Laughter exaggerates happy and sad faces depending on visual context

Aleksandra Sherman*, Timothy D. Sweeny, Marcia Grabowecky, Satoru Suzuki

*Corresponding author for this work

Research output: Contribution to journalArticlepeer-review

11 Scopus citations


Laughter is an auditory stimulus that powerfully conveys positive emotion. We investigated how laughter influenced the visual perception of facial expressions. We presented a sound clip of laughter simultaneously with a happy, a neutral, or a sad schematic face. The emotional face was briefly presented either alone or among a crowd of neutral faces. We used a matching method to determine how laughter influenced the perceived intensity of the happy, neutral, and sad expressions. For a single face, laughter increased the perceived intensity of a happy expression. Surprisingly, for a crowd of faces, laughter produced an opposite effect, increasing the perceived intensity of a sad expression in a crowd. A follow-up experiment revealed that this contrast effect may have occurred because laughter made the neutral distractor faces appear slightly happy, thereby making the deviant sad expression stand out in contrast. A control experiment ruled out semantic mediation of the laughter effects. Our demonstration of the strong context dependence of laughter effects on facial expression perception encourages a reexamination of the previously demonstrated effects of prosody, speech content, and mood on face perception, as they may be similarly context dependent.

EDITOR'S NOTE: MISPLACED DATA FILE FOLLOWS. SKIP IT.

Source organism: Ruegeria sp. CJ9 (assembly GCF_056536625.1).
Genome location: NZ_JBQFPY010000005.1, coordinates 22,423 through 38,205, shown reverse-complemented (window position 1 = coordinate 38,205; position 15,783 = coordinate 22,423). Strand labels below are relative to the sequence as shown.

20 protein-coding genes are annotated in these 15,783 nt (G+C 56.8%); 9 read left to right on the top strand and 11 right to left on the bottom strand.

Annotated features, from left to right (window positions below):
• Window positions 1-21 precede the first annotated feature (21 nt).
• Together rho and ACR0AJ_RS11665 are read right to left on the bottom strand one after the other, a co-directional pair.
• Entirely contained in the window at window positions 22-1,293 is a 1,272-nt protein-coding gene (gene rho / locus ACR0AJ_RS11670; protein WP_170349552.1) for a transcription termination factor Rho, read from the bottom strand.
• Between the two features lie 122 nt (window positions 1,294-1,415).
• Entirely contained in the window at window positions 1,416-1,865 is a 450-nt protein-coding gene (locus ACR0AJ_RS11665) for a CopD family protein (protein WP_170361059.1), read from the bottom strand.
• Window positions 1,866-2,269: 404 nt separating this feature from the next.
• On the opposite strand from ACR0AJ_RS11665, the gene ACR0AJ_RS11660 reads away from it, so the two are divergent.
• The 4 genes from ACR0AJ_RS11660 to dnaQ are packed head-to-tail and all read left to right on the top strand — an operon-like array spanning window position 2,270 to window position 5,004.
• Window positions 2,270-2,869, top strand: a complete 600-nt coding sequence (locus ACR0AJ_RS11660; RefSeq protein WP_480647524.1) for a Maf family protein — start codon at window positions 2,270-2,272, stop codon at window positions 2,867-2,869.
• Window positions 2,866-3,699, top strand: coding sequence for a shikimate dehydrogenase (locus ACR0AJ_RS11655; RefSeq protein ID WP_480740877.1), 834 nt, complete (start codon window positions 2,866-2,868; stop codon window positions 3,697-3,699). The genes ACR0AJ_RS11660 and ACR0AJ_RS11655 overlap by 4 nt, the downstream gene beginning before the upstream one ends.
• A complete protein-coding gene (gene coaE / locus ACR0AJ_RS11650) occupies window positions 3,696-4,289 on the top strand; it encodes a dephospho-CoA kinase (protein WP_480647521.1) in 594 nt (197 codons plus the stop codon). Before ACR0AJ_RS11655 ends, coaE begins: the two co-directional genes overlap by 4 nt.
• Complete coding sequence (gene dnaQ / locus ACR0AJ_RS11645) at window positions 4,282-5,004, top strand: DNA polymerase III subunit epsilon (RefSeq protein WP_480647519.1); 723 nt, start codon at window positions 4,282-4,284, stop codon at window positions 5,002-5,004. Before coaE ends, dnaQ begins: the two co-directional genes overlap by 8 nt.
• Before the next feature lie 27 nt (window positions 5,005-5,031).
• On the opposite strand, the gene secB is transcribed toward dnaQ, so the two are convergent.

Original languageEnglish (US)
Pages (from-to)163-169
Number of pages7
JournalPsychonomic Bulletin and Review
Issue number2
StatePublished - Apr 2012


  • Crossmodal interaction
  • Emotion
  • Facial expressions
  • Laughter

ASJC Scopus subject areas

  • Experimental and Cognitive Psychology
  • Developmental and Educational Psychology
  • Arts and Humanities (miscellaneous)

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